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Quantum gravity without gravitons in a superfluid quantum space.

  • Fedi, Marco
Publication Date
Sep 08, 2016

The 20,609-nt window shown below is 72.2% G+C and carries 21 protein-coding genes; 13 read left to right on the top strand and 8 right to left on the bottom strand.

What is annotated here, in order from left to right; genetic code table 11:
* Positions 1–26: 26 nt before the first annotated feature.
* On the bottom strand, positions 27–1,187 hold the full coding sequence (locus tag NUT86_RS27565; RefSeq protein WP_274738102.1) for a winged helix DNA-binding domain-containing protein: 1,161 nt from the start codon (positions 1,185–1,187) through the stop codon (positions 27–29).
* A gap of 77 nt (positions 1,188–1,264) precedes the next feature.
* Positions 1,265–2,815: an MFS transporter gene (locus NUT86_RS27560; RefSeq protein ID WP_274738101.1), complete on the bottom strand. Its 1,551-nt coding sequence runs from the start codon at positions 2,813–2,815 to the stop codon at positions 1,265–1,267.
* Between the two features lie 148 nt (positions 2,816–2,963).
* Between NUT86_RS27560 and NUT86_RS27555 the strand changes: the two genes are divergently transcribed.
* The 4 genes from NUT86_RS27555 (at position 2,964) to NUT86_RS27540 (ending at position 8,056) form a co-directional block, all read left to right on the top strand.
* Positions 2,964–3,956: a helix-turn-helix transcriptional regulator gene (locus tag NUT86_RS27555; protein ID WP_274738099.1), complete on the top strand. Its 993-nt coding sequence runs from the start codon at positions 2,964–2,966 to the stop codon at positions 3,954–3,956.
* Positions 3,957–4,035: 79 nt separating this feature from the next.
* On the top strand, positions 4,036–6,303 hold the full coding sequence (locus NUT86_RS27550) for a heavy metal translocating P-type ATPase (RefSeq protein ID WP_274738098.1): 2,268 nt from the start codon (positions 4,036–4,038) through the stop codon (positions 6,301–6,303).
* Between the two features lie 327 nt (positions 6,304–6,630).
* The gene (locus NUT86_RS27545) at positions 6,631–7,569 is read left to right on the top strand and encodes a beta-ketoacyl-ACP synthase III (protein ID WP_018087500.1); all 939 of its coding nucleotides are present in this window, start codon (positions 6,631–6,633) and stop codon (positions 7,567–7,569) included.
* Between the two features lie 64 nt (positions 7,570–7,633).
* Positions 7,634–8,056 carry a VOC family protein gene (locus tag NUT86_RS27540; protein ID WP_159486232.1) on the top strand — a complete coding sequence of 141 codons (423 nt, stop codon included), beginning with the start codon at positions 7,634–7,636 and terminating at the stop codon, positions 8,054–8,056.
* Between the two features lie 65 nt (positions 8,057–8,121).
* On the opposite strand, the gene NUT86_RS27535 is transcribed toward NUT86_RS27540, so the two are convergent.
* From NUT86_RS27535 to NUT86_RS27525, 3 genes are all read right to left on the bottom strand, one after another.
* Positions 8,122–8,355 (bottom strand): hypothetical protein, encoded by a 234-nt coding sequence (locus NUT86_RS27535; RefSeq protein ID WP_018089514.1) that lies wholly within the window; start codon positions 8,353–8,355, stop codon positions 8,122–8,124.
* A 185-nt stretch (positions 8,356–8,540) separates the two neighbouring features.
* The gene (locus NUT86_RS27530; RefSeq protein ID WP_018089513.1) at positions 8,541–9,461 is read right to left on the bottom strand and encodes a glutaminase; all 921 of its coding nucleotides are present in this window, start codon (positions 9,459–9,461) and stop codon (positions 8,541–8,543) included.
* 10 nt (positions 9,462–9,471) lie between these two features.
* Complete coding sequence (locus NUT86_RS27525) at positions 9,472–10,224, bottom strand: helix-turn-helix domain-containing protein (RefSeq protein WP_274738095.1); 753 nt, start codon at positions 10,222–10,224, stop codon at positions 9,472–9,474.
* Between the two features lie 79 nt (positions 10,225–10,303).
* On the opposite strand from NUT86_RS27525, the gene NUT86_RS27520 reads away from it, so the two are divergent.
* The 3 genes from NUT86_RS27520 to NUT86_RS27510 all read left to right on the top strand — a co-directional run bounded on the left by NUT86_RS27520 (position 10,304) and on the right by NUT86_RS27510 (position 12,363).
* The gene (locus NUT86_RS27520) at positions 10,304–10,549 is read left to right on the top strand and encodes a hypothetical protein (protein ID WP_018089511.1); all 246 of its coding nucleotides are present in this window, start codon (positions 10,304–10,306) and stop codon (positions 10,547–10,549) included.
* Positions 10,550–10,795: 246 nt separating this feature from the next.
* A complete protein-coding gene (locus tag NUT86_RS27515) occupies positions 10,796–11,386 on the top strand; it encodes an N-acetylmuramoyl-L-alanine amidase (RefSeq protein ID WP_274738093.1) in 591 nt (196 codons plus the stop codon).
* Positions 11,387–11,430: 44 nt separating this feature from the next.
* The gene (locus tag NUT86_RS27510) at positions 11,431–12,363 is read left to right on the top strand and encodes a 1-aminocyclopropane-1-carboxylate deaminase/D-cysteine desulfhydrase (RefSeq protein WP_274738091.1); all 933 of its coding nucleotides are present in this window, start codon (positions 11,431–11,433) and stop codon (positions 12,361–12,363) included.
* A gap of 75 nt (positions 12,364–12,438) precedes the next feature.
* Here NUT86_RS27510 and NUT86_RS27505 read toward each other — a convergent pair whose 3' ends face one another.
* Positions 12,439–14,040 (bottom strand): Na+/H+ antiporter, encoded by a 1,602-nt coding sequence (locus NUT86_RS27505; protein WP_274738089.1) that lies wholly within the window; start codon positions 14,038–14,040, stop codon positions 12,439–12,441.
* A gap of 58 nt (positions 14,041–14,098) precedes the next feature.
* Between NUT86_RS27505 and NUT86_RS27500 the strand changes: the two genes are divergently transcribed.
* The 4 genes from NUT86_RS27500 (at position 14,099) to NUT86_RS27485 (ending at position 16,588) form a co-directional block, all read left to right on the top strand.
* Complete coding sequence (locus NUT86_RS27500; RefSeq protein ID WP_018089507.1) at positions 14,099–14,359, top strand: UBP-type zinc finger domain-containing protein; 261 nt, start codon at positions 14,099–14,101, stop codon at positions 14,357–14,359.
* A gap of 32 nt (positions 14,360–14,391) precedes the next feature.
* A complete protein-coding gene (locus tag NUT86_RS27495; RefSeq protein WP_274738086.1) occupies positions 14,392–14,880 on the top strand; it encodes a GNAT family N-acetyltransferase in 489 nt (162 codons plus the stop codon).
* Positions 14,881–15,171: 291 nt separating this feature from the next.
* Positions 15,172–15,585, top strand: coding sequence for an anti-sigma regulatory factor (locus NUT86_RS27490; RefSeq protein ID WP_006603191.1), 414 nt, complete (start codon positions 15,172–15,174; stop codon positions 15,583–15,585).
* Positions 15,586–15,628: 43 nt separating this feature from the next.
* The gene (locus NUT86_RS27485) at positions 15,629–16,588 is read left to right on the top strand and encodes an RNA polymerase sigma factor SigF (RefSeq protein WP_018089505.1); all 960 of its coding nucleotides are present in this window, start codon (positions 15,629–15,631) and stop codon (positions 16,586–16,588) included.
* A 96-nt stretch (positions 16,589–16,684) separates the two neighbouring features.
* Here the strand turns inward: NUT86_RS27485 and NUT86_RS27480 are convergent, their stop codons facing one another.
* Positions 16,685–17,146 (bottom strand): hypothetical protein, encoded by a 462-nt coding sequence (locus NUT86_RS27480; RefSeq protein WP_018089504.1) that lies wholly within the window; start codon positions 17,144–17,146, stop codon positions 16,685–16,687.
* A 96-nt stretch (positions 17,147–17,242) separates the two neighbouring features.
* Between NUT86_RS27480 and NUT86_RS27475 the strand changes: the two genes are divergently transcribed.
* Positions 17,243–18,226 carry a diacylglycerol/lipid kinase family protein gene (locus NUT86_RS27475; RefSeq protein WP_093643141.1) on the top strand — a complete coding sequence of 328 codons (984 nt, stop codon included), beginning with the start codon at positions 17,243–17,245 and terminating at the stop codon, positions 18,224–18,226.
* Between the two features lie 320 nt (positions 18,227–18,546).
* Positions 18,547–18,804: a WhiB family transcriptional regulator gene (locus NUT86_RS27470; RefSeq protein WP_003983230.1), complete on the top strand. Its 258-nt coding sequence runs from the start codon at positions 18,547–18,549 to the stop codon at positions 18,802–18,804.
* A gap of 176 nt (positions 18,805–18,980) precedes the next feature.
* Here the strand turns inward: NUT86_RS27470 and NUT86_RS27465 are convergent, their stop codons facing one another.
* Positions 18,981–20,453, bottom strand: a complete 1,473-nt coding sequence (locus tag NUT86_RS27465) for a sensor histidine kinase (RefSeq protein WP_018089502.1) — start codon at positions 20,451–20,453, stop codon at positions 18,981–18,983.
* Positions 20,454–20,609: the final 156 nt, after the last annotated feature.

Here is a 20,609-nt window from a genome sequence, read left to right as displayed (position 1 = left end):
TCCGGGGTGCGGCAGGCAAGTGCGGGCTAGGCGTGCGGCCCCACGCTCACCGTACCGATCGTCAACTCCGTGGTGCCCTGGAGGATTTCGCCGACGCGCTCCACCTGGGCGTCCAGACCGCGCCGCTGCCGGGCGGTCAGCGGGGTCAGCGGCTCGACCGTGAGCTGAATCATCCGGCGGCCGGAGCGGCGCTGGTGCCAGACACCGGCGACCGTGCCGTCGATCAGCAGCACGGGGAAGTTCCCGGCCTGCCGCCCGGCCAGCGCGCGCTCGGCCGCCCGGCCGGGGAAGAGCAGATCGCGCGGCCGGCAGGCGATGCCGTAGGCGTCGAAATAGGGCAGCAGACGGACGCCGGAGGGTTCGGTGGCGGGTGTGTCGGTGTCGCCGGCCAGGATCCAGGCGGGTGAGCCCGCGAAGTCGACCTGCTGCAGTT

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This hypothesis starts from considering the physical vacuum as a superfluid quantum medium, that we call superfluid quantum space (SQS), close to the previous concepts of quantum vacuum, quantum foam, superfluid vacuum etc.[1, 2, 3] We usually believe that quantum vacuum is populated by an enormous amount of particles pairs (e.g. couples \mathrm{e^{-},\,e^{+}}) whose life is extremely short, in a continuous foaming of formation and annihilation. Here we move further and we hypothesize that these particles are superfluid symmetric vortices of space's quanta (SQ, for which we use the symbol \varsigma ), probably arising as perturbations of the SQS through a process similar to that of a Kármán vortex street. Because of superfluidity these vortices can have an indeterminately long life. Vorticity is interpreted as spin and if conflicting they cause destruction of the vortices, justifying matter-antimatter annihilation. SQS would be an ubiquitous superfluid sea of SQ, before being a foam of particles pairs. Due to its non-zero viscosity, these vortices attract the surrounding quanta, pressure decreases and the consequent incoming flow radially directed toward the center of the massive particle let arise a gravitational potential. This is called fluid quantum gravity, whose passive quantum is the SQ and the quantum potential is triggered by the spin of any massive particles. We don't need gravitons in this model. We immediately notice that such a fluid model perfectly matches Gauss's law for gravity and this has been indeed proven through CFD simulations. Once comparing fluid quantum gravity with general relativity, it is evident how a hydrodynamic gravity can fully account for the relativistic effects due to spacetime distortion, where the space curvature is substituted by flows of space's quanta in the SQS.

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